"... Tasks of information retrieval depend on a good distance function for measuring similarity between data instances. The most effective distance function must be formulated in a contextdependent (also application, data, and userdependent) way. In this paper, we present a novel method, which learns ..."
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Cited by 17 (0 self)
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Tasks of information retrieval depend on a good distance function for measuring similarity between data instances. The most effective distance function must be formulated in a contextdependent (also application, data, and userdependent) way. In this paper, we present a novel method, which learns a distance function by capturing the nonlinear relationships among contextual information provided by the application, data, or user. We show that through a process called the “kernel trick, ” such nonlinear relationships can be learned efficiently in a projected space. In addition to using the kernel trick, we propose two algorithms to further enhance efficiency and effectiveness of function learning. For efficiency, we propose a SMOlike solver to achieve O(N 2) learning performance. For effectiveness, we propose using unsupervised learning in an innovative way to address the challenge of lack of labeled data (contextual information). Theoretically, we substantiate that our method is both sound and optimal. Empirically, we demonstrate that our method is effective and useful.
Formulating Distance Functions via the Kernel Trick
 In Conf. on Knowledge Discovery and Data Mining (KDD
, 2005
"... Tasks of data mining and information retrieval depend on a good distance function for measuring similarity between data instances. The most effective distance function must be formulated in a contextdependent (also application, data, and userdependent) way. In this paper, we propose to learn a di ..."
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Cited by 14 (2 self)
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Tasks of data mining and information retrieval depend on a good distance function for measuring similarity between data instances. The most effective distance function must be formulated in a contextdependent (also application, data, and userdependent) way. In this paper, we propose to learn a distance function by capturing the nonlinear relationships among contextual information provided by the application, data, or user. We show that through a process called the “kernel trick, ” such nonlinear relationships can be learned efficiently in a projected space. Theoretically, we substantiate that our method is both sound and optimal. Empirically, using several datasets and applications, we demonstrate that our method is effective and useful.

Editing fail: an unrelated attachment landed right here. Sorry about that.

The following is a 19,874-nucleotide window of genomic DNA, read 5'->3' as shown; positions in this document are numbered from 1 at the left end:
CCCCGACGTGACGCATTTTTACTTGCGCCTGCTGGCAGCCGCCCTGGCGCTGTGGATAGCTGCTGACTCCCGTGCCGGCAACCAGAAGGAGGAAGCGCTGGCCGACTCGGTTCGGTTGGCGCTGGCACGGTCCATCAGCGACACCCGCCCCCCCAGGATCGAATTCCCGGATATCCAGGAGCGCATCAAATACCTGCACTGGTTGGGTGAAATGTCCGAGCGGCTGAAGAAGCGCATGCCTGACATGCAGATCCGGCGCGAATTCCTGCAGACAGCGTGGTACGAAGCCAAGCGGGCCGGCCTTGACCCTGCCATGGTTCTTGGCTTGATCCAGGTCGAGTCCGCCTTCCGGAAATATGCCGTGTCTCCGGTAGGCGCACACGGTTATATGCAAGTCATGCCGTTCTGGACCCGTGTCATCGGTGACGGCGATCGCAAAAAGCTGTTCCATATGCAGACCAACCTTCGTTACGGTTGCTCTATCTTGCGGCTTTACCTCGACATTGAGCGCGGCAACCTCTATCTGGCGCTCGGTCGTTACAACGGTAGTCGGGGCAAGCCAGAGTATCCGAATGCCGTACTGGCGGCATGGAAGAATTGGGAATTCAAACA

Advanced visualization of selforganizing maps with vector fields
, 2006
"... SelfOrganizing Maps have been applied in various industrial applications and have proven to be a valuable data mining tool. In order to fully benefit from their potential, advanced visualization techniques assist the user in analyzing and interpreting the maps. We propose two new methods for depict ..."
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Cited by 12 (3 self)
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SelfOrganizing Maps have been applied in various industrial applications and have proven to be a valuable data mining tool. In order to fully benefit from their potential, advanced visualization techniques assist the user in analyzing and interpreting the maps. We propose two new methods for depicting the SOM based on vector fields, namely the Gradient Field and Borderline visualization techniques, to show the clustering structure at various levels of detail. We explain how this method can be used on aggregated parts of the SOM that show which factors contribute to the clustering structure, and show how to use it for finding correlations and dependencies in the underlying data. We provide examples on several artificial and realworld data sets to point out the strengths of our technique, specifically as a means to combine different types of visualizations offering effective multidimensional information visualization of SOMs.
Decision support systems for police: Lessons from the application of data mining techniques to 'soft' forensic evidence
 APPLICATIONS AND INNOVATIONS IN INTELLIGENT SYSTEMS XII. PROCEEDINGS OF AI2004, THE TWENTYFOURTH SGAI INTERNATIONAL CONFERENCE ON KNOWLEDGE BASED SYSTEMS AND APPLICATIONS OF ARTIFICIAL INTELLIGENCE
, 2004
"... Computer science technology that can support police activities is wide ranging, from the well known geographical information systems display (’pins in maps’), clustering and link analysis algorithms, to the more complex use of data mining technology for profiling single and series of crimes or offen ..."